Thanks for your support, Malcolm. I totally agree with you about the value of what could be called "direct history" i.e. the direct testimonies of people as distinct from the second hand constructions of some historians - as valuable as this may be in developing the wider, academic theories. Just think how valuable and interesting it would be if we had a written testimony of - say - an ordinary farm worker's day to day experiences - with the day to day concerns of that ordinary person - in the years immediately preceding - say, and for instance - the Battle of Hastings. However, with regards to your suggestion of publication in conventional format: This is not easy in this day and age, because the vast majority of publishers look for the certainty of profitability. The only way to persuade this profitability may be forthcoming - and therefore publication worthwhile - is if I receive appreciative communication of the type you have generously given. Thanks once again.

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From: Mike Bowden by Email:

My grandfather John Bowen DCM was born and raised around Angel Meadow and Red Bank.I have just flipped through the narrative about this area and so much my grandad used to tell me about was included. This man had more tales than anyone I know... We used to play a game called British Bulldog. This involved a group of about 10 or 12. One person would stand in the middle and the others would run past. The one in the middle had to catch one of the others stopping them getting past. The winner of the game was the last one to be caught.By the end of the game 10 or 11 people were catching one person: very physical, very rough, very character building and immense fun. Thank you so much, Mike Bowen

Reply from the Website Manager:

Thanks for your communication, Mike. It is interesting to hear of a person who also lived in and therefore experienced the area described in my narrations, and that he received the DCM (Distinguished Conduct Medal). The people of that area were schooled by the nature of the area to be of the type who wouldn't be deterred by difficult situation, which would have deserved the award your grandfather obtained. It is also interesting to hear of the game: Children were extremely active in their play when such games were in vogue. It seems a general concern that they are no longer as physically active as they should be - this created by the setting of the many "sit down and watch" facilities present-day children have claiming their interests.

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From: Glen Aston by Email:

Dear Bill, I heard about your website from my brother, Mike Bowen,(please note spelling), one of your recent correspondents. Just out of interest, our grandad then moved 'out' to Blackley village where he became a postman and delivered in the Charlestown road area for many years. He was a great story teller and kept us entertained as kids. As for games, being a bit older than my brother I remember playing Kick-can with hoards of other kids of all ages. This was a grand variation of tag or 'tiggy' which was started by kicking a can. The person who was 'on' had to retrieve the can before being able to chase and catch the others. Thanks for the website - I enjoyed reading it. Greetings from Belgium. Glen Aston.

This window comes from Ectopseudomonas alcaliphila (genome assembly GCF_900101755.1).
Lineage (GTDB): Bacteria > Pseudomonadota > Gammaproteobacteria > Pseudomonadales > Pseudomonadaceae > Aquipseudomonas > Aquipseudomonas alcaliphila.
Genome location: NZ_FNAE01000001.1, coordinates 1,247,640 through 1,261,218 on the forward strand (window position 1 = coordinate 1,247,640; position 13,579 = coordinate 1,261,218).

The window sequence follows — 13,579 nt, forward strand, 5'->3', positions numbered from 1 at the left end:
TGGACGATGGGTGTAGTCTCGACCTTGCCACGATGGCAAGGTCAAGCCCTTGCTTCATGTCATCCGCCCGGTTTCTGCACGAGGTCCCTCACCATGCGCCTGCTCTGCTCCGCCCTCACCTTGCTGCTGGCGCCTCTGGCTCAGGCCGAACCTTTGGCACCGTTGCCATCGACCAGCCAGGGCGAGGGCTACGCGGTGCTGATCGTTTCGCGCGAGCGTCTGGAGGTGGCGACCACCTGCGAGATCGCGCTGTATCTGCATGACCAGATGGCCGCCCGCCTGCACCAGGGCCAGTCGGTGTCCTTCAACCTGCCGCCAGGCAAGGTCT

Reply from the Website Manager:

Welcome to this website, Glen, and to its Letters Page; and thanks to your brother for the introduction. Your e-mail again confirms the astounding number of highly active games kids used to play - with nothing more grander than a tin-can. Both aspects (physical activity and using a throw-away item - costing nothing) is a mode of play which children of the present period are being denied by the constant supply of ready-made things - this along with the denial of excitements involved in inventing their own games and rules. Recent research conducted by Kathy Sylva - professor of educational psychology at Oxford University - seems to bear this out. Her conclusion was: large numbers of toys seem to be a distraction and this makes children play less well than they do with fewer distractions. I believe the "making do with nothing" and the self-imposed and willing acceptance of group rules were extremely valuable social and personal skills - which the settings portrayed in my narratives readily provided the children of that time, out of necessity. Your granddad would have known all about this and about making do with "nothing". He and my mother were born in the same area and both would find it amusingly astonishing if they could hear that one of the concerns related to the present period is that the "poor" of our society are getting "too fat". Obviously, we do not want the malnutrition of past periods and that dreadful condition of barefooted children portrayed in the photo offered in my narrative on Charter Street. But what I think we do need is a sense of balanced perspective and an awareness of past-times may offer this. Thereby, and as a society, we might be able to devise a proper educational system which - perhaps - teaches "more" is not necessarily "better"?